“Their basic weapon was friendliness,” said Marybeth Ayella, Ph.D. on her experience with the Moonies, a California-based cult.

Marybeth Ayella, Ph.D. is a professor of sociology at Saint Joseph’s University.

Ayella asks questions. About society, about people, about life, about cults. Asking tough questions made her career as an academic. But ask the wrong questions to the wrong people, and you may find yourself in a sticky situation.

Such was the case in the 1960’s when Ayella, an assistant professor of sociology at Saint Joseph’s University, encountered the “Moonies,” a group of cult members in Berkeley, California. It was curiosity that made her stay with the Moonies for three weeks. She intended to write about them but found herself witnessing bizarre rituals.

As people meditated, chanted, and listened to lectures, Ayella scanned the room looking for other skeptical eyes. Every time she looked up in disbelief, she met the eyes of another non-believing man…until he was gone. He simply vanished one day, without a car or any means of transportation.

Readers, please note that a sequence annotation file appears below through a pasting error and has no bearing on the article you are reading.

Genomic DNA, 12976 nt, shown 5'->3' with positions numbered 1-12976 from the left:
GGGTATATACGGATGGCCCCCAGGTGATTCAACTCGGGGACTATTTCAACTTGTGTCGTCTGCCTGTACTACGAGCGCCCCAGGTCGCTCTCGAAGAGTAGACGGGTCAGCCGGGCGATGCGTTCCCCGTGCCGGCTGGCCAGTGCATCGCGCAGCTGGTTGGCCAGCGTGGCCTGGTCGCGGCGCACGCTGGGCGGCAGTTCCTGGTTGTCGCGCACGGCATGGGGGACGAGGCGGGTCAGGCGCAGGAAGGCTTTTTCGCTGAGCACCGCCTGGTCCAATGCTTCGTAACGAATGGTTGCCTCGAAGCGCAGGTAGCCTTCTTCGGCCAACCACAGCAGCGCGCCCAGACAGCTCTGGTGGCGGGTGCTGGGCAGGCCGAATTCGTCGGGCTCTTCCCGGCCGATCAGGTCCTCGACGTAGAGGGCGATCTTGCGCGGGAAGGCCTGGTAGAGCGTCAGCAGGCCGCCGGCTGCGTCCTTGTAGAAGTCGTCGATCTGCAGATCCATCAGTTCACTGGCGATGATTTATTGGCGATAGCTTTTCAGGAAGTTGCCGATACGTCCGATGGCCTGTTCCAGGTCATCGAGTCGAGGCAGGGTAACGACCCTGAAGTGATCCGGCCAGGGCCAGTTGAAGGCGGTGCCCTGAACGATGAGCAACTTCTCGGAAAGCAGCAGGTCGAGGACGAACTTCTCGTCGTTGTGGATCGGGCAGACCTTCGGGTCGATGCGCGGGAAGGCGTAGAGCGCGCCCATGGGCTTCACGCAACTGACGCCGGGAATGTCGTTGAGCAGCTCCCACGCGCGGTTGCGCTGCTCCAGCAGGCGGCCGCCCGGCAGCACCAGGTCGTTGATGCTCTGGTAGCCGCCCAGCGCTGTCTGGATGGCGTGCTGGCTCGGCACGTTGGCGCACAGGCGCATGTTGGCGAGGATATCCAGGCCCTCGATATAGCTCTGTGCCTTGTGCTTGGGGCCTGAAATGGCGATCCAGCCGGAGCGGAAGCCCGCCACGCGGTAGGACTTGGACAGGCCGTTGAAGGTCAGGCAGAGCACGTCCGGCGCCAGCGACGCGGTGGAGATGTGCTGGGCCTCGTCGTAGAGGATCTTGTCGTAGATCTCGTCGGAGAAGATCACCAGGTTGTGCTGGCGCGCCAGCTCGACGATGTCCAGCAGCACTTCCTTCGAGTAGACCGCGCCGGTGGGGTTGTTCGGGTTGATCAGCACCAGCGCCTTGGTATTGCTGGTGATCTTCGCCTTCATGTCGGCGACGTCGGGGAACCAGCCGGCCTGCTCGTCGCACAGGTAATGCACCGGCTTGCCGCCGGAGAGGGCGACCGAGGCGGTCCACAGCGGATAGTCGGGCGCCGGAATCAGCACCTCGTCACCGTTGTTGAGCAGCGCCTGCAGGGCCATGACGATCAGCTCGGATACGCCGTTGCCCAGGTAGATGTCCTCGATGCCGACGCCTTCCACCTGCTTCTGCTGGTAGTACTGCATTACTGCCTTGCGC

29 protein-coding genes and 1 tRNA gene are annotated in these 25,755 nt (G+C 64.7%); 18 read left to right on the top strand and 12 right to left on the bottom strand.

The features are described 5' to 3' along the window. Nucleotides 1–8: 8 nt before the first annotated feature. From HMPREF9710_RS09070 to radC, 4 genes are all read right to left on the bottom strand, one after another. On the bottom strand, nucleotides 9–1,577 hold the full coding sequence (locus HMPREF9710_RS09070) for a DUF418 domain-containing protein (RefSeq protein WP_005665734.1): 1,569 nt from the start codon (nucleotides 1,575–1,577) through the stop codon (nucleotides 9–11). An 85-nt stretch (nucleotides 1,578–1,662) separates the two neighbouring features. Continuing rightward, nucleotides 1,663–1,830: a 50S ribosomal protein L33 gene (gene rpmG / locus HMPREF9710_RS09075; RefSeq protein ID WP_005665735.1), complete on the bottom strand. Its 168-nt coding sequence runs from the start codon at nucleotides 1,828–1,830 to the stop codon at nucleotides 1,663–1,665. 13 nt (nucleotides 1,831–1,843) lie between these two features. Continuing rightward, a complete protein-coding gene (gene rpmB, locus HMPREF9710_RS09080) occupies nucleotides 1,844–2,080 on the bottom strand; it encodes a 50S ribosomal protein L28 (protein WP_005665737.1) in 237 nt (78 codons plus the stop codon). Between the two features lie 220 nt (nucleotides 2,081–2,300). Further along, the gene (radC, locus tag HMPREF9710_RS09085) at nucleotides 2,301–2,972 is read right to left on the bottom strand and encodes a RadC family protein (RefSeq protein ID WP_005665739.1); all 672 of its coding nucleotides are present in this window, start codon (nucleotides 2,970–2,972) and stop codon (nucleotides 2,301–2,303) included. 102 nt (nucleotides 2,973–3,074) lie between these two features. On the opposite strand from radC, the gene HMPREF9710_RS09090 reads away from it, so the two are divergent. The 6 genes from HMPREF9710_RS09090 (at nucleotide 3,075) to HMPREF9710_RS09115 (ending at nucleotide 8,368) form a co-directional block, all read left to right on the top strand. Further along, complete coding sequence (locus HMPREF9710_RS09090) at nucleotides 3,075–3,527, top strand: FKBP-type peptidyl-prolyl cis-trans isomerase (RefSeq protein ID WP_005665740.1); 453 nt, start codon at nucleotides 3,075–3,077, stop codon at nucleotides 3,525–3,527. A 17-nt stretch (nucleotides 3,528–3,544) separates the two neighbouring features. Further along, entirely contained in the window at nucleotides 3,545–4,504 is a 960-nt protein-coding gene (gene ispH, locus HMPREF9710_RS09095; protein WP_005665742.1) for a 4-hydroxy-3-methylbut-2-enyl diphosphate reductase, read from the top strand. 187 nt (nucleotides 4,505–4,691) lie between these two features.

This was common for the Moonies. Their recruitment program was similar to a college orientation. People bombarded potential recruits with friendliness and smiles and walked them through lectures and ceremonies. New members were expected to get with the program or get out.

Marybeth Ayella, Ph. D. has her collection of books for the many courses she teaches on cults. Among the collection are books about the infamous cult leader, Charles Manson.

They boasted a peaceful community of positive relationships, dedicated to social change and achieving world peace.

The cult purposely sought out people who were alone or on vacation and people who looked lost, warmly inviting them into their community. New recruits were encouraged to stay for only a few days at a time. But three days turned into six, six turned into twelve, and twelve days turned into years.

Ayella agreed to stay only if she could write about the cult, from a sociological perspective. But as she asked questions to understand the organization, others were searching for information about her too. She was assigned a partner, Angela, who attempted to glean secrets and sensitive details about her to feed to the higher-ups in the cult.

“I didn’t realize that they were a cult right away, only years later did I say ‘oh my gosh that’s a cult,” said Ayella. 

Listen to more details of her encounter with the Moonies below.

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